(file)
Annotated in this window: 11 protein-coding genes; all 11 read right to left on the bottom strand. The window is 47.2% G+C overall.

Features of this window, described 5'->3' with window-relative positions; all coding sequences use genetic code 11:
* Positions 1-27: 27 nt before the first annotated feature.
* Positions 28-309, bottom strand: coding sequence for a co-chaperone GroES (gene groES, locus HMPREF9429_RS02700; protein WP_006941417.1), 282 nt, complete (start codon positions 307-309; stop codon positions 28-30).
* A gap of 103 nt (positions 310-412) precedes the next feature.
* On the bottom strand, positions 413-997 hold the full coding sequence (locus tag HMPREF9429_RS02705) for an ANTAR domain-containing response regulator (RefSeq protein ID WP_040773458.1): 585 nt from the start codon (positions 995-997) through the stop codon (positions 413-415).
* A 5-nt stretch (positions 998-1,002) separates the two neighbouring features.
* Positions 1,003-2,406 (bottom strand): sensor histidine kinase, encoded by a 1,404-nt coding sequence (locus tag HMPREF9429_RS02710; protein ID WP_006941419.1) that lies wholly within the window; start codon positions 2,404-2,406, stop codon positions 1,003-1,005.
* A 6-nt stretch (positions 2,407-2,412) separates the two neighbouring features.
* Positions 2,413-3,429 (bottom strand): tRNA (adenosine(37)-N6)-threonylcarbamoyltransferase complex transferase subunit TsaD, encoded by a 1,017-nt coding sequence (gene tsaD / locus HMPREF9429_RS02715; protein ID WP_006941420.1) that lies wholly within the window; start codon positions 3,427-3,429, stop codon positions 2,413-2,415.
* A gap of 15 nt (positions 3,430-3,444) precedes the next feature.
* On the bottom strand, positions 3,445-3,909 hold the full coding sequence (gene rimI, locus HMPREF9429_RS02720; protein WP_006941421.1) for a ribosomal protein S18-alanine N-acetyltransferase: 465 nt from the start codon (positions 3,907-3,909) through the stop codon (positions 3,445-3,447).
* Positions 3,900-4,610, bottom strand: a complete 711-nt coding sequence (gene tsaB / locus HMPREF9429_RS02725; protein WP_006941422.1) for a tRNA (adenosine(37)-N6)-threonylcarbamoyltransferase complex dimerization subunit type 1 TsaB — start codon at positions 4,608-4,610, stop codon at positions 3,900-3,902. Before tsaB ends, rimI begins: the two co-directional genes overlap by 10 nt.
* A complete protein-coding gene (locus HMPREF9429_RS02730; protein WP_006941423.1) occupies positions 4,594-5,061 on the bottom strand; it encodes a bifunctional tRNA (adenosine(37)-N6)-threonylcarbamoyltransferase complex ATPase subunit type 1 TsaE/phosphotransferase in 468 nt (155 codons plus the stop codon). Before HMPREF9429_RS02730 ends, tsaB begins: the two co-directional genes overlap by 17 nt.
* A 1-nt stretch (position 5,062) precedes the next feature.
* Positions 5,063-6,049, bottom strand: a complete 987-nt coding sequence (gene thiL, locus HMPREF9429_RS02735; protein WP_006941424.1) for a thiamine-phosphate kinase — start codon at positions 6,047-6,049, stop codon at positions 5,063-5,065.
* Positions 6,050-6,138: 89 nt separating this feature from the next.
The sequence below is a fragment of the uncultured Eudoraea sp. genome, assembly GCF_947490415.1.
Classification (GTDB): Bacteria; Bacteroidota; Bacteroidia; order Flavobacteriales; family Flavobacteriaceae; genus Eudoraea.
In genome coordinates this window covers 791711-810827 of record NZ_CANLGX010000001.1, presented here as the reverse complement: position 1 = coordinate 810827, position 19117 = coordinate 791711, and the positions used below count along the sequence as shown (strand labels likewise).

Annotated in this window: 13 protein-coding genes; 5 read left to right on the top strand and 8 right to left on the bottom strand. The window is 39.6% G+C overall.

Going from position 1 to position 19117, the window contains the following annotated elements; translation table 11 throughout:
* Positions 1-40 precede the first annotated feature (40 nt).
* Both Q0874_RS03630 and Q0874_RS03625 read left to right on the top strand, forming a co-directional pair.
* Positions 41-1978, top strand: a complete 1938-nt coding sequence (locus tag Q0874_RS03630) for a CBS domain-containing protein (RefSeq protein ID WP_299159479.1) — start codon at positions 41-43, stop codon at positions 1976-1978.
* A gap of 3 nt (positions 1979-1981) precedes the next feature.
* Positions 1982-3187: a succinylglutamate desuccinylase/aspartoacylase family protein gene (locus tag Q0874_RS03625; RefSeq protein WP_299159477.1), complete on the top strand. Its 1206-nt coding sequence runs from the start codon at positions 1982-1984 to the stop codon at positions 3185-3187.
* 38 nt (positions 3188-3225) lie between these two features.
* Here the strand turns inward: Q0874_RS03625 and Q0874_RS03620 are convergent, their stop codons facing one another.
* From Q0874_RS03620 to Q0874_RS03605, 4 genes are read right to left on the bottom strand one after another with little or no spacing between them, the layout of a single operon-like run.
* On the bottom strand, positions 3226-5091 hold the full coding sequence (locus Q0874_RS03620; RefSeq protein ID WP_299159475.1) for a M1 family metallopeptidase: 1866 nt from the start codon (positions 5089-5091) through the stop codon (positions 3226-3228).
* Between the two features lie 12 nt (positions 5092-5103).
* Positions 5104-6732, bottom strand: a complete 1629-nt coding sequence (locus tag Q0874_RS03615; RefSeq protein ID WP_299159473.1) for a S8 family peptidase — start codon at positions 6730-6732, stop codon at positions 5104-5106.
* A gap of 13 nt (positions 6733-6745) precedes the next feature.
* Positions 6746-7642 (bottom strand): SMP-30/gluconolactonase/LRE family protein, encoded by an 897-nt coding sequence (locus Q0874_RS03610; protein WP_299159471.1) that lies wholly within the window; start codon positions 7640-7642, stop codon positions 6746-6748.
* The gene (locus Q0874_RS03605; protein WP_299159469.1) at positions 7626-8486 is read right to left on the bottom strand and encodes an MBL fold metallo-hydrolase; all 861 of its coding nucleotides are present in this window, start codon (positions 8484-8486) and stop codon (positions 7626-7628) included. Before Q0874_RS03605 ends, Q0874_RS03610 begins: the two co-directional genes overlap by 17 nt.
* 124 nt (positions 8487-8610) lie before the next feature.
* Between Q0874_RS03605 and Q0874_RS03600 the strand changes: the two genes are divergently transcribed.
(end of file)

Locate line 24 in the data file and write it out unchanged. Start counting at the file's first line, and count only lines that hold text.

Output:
* Both Q0874_RS03630 and Q0874_RS03625 read left to right on the top strand, forming a co-directional pair.